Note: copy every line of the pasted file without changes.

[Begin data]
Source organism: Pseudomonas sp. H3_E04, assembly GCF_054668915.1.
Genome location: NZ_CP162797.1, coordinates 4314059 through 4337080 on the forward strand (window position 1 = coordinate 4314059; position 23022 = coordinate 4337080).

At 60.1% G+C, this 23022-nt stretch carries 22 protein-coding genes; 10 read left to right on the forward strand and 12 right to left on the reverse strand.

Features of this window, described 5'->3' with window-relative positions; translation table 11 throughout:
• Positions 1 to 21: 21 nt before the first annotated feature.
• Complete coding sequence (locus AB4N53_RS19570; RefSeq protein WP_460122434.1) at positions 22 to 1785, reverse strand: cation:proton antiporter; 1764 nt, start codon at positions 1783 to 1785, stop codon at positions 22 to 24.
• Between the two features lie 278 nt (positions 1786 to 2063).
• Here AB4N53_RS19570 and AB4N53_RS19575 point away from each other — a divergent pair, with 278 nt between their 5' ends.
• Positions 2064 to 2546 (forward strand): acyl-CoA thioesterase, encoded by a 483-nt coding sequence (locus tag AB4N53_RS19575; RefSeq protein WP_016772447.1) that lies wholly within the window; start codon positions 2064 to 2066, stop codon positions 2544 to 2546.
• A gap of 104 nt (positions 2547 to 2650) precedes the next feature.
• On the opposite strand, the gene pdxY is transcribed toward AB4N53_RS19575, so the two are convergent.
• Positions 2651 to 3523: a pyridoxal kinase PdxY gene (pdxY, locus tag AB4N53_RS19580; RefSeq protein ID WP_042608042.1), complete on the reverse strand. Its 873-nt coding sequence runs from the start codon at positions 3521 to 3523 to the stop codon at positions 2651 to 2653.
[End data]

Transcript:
Source organism: Pseudomonas sp. H3_E04, assembly GCF_054668915.1.
Genome location: NZ_CP162797.1, coordinates 4314059 through 4337080 on the forward strand (window position 1 = coordinate 4314059; position 23022 = coordinate 4337080).

At 60.1% G+C, this 23022-nt stretch carries 22 protein-coding genes; 10 read left to right on the forward strand and 12 right to left on the reverse strand.

Features of this window, described 5'->3' with window-relative positions; translation table 11 throughout:
• Positions 1 to 21: 21 nt before the first annotated feature.
• Complete coding sequence (locus AB4N53_RS19570; RefSeq protein WP_460122434.1) at positions 22 to 1785, reverse strand: cation:proton antiporter; 1764 nt, start codon at positions 1783 to 1785, stop codon at positions 22 to 24.
• Between the two features lie 278 nt (positions 1786 to 2063).
• Here AB4N53_RS19570 and AB4N53_RS19575 point away from each other — a divergent pair, with 278 nt between their 5' ends.
• Positions 2064 to 2546 (forward strand): acyl-CoA thioesterase, encoded by a 483-nt coding sequence (locus tag AB4N53_RS19575; RefSeq protein WP_016772447.1) that lies wholly within the window; start codon positions 2064 to 2066, stop codon positions 2544 to 2546.
• A gap of 104 nt (positions 2547 to 2650) precedes the next feature.
• On the opposite strand, the gene pdxY is transcribed toward AB4N53_RS19575, so the two are convergent.
• Positions 2651 to 3523: a pyridoxal kinase PdxY gene (pdxY, locus tag AB4N53_RS19580; RefSeq protein ID WP_042608042.1), complete on the reverse strand. Its 873-nt coding sequence runs from the start codon at positions 3521 to 3523 to the stop codon at positions 2651 to 2653.